Exemption from COVID emergency hours extended through August

The Federal Motor Carrier Safety Administration has finally responded to questions raised following the Biden administration’s latest extension of the national emergency related to the COVID-19 pandemic. The expansion came amid dwindling COVID case numbers and a return to a somewhat more routine basis for life in localities across the country. On Friday, the FMCSA confirmed that it will continue to offer carriers carrying a multitude of commodities relief from maximum driving time limits during service hours with a new 90-day emergency declaration extension.

From June 1 through the end of August, transporters of the following products can take advantage of assistance when the transport is in “direct assistance in support of emergency relief efforts related to COVID-19,” the agency said:

  • Livestock and feed
  • Medical supplies and equipment related to the testing, diagnosis and treatment of COVID-19
  • Vaccines, component products and medical supplies and equipment, including ancillary supplies/kits for administering vaccines, related to the prevention of COVID-19
  • Supplies and equipment needed for community safety, sanitation, and prevention of community transmission of COVID-19, such as masks, gloves, hand sanitizer, soap, and sanitizers
  • Food, paper products and other groceries for emergency replenishment of distribution centers or stores
  • Gasoline, diesel, diesel exhaust fluid (DEF), jet fuel, ethyl alcohol and heating fuel including propane, natural gas and fuel oil.

[Related: Will the COVID national emergency declaration’s hours waiver extend again?]

Certain products formerly covered by the waiver are no longer included, including vehicles, building materials, and others that were specifically listed by the FMCSA as eligible for the waiver as “supplies to assist people affected by consequences of the COVID-19 pandemic”.

Observers could expect further tightening at any time, the agency said in the statement by Deputy Administrator and Acting Agency Chief Robin Hutcheson. “FMCSA intends to continue to closely monitor the safety impacts of the relief granted under this extension. … If necessary, FMCSA may take steps to modify the declaration of emergency, in particular by reducing the products covered by the declaration of emergency or by modifying the restrictions associated with the transport of the goods.”

Or, ultimately, to end hours relief sooner than the new end of August, “if conditions warrant,” the agency added.

The FMCSA reporting requirement for motor carriers using the exemption remains in place, following its introduction on September 1 of last year. The agency cited evidence of the continued use of hour waivers as the reason for its prosecution. Carriers report to the FMCSA through their portal accounts on the DOT website, as previously noted, “their USDOT number; the number of trips made by commercial vehicles under the COVID reporting; the type of goods transported; and for several goods transported, an indication of which goods have been transported the most.”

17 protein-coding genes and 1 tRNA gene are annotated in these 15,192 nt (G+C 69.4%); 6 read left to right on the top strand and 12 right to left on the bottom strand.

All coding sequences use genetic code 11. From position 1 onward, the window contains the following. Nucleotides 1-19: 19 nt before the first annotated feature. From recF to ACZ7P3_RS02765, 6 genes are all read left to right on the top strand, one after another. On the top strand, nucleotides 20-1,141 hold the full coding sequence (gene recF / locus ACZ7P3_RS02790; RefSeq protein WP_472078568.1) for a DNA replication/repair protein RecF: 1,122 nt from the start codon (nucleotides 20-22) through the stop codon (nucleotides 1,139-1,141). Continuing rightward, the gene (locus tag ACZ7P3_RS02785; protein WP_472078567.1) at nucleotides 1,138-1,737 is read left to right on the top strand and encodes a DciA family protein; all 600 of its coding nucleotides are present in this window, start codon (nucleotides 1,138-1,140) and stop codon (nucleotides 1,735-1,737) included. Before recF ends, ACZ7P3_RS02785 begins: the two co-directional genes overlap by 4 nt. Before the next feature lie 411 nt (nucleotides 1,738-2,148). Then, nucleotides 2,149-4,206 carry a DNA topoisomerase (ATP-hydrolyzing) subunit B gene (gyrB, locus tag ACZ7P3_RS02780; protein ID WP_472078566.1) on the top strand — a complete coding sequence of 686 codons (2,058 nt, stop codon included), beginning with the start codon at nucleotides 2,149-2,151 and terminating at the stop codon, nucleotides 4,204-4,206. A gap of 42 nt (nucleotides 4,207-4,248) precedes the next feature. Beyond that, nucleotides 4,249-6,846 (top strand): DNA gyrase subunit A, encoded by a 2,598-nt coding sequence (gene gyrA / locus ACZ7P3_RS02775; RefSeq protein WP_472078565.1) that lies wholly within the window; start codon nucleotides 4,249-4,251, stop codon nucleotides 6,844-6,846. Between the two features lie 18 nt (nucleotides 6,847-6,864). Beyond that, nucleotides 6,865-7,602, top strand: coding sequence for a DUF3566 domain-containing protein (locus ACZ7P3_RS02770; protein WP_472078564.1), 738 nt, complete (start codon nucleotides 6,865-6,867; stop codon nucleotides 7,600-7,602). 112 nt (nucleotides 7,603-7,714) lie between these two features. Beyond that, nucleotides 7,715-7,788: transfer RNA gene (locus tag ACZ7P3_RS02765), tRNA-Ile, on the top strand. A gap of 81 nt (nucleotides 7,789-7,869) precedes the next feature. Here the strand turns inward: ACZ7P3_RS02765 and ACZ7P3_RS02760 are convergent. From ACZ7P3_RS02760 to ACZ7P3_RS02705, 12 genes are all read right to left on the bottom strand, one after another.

A parallel but independent data collection effort also continues with grassroots operator advocacy group Trucker Nation via FMCSAReporting.com. Trucker Nation communications director Andrea Marks sees the attempt to document the use of the waiver as a possible way to bolster the service’s flexibility overtime. Like she said Overdrive last year, by this time, a certain subset of professional truckers had been there for 600 days, now well over 800 days, “proving the point we were all trying to make when we asked to change HOS,” Marks said. Trucker Nation was seeking full flexibility for split beds when this petition was filed in 2018. Marks hoped his organization’s data collection effort could pave the way for a reality that “professional truck drivers can without issue self-regulate and it may have a positive impact on road safety. »

Learn more about Marks via his latest Overdrive Radio appearance below.

Direct help to qualify for use of the COVID emergency waiver, the agency reiterated with its latest expansion, “does not include non-emergency transportation of eligible products or routine commercial deliveries, including mixed loads with a nominal amount of eligible emergency relief added to obtain the benefits of this declaration of emergency.” To be eligible for the exemption, the load must be both composed of eligible products and “incidental to the immediate restoration of these essential supplies”.

When transitioning from exempt-eligible loads to non-eligible work, the agency said, operators can return empty to a terminal or “normal place of employment” without meeting time limits for conduct. Still, if he moves to another ineligible load after a qualifying load, the agency said “a 10-hour break is required when the total time a driver is performing emergency rescue operations, or a combination of emergency relief and normal operations, is equal to 14 hours.”

[Related: The COVID HOS waiver: Has ‘self-regulation’ equated to better safety?]

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